More particularly, the sparse chains of the magnetic particles are distributed uniformly in the direction of the magnetic lines of force, and simultaneously, the surface of the sleeve 21 as well as the surface of the magnetic particles are opened. Therefore, the toner particles on the magnetic particle surfaces can be supplied to the photosensitive drum without obstruction by the chains, and simultaneously, the uniformly distributed opened portions of the sleeve surface can be established, whereby the toner particles can be transferred from the sleeve surface to the photosensitive surface by the alternating electric field. The description will be made as to the behavior of the magnetic particles and the toner particles. As shown in FIG. 3, the latent image is formed by negative potentials both at the image (light) portion and non-image (dark) portion, wherein the absolute value of the non-image area potential is larger than that of the image area potential. The toner is also electrically charged to a negative polarity. The direction of the electric field provided by the alternating electric field alternates as shown by arrows a and b. In the phase wherein the negative voltage is applied to the sleeve 22, the direction of the electric field thereby is as indicated by the arrow b. At this time, the amount of the electric charge injected into the chains 51 is maximum, and therefore, the chains 51 stand up most, and long chains reach to the surface of the photosensitive drum 1.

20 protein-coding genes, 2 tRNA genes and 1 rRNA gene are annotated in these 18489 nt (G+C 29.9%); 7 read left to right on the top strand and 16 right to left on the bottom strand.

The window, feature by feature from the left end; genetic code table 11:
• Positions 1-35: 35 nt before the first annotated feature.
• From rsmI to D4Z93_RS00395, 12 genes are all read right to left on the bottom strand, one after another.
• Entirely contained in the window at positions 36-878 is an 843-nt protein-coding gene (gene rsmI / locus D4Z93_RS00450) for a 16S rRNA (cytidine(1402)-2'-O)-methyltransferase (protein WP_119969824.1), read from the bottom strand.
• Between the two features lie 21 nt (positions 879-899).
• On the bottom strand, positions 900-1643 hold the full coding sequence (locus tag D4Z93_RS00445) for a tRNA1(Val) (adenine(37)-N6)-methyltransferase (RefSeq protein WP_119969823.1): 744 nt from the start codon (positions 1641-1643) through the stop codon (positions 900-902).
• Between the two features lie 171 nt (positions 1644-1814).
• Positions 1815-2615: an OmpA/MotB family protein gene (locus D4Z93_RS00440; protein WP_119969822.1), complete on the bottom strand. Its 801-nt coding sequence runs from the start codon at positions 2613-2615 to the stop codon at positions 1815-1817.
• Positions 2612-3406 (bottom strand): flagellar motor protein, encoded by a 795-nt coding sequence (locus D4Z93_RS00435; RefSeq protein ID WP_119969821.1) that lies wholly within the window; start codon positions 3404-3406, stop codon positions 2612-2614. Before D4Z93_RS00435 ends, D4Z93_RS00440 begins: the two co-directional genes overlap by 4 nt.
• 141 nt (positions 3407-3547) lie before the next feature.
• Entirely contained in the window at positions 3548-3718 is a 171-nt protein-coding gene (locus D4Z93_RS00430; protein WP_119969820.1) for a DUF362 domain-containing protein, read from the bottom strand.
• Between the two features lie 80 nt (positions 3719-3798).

On the other hand, the toner particles 28 on the sleeve surface and the magnetic particle surfaces are charged in the negative polarity as described hereinbefore, they are transferred to the photosensitive drum 1 by the electric field formed in this space. It should be noted here that the erected chains 51 are sparsely distributed, so that the surface of the sleeve 22 is exposed or uncovered, whereby the toner particles are released both from the surface of the sleeve 22 and the surface of the chains 51.